Private and Communal Lands? The Ramifications of Ambiguous Resource Tenure and Regional Integration in Northern Bolivia

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"Major integration initiatives such as large-scale infrastructure projects are moving forward in Latin America, creating the conditions theorized by the evolutionary theory of land rights (ETLR) for the shift from communal to private individual tenure. This however assumes a clear distinction between communal and private individual tenure that avoids ambiguities such as those arising from contrasts between de jure tenure rights and de facto practices. We take up these issues by focusing on northern Bolivia, an ambiguous case because groups of families with individual land claims recently received communal titles as independent communities. This has occurred in areas near a major market integration initiative, the Inter-Oceanic Highway, which has recently been paved. We draw on a survey of households in putatively communal lands in northern Bolivia to evaluate the claims of the ETLR concerning regional integration and formalization of private claims and its consequences. We find evidence of practices consistent with private individual tenure, but they are not related to market integration. Further, indications of formalization of private individual rights do not lead to the outcomes anticipated by the ETLR. These findings call for additional comparative work on integration and tenure."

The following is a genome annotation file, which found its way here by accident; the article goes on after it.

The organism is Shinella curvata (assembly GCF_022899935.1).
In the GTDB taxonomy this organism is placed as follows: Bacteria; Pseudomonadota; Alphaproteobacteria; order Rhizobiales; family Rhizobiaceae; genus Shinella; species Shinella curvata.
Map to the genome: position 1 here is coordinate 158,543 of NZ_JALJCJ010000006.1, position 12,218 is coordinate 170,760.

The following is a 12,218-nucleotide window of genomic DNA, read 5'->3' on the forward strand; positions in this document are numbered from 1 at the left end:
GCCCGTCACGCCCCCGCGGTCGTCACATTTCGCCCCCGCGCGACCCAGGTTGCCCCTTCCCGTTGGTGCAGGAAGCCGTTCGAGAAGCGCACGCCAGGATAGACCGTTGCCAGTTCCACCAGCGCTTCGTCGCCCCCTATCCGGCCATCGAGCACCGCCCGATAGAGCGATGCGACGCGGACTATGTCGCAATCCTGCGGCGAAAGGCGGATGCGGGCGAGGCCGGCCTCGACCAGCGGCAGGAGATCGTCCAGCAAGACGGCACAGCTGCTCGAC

common pool resources, forestry, protected areas, institutions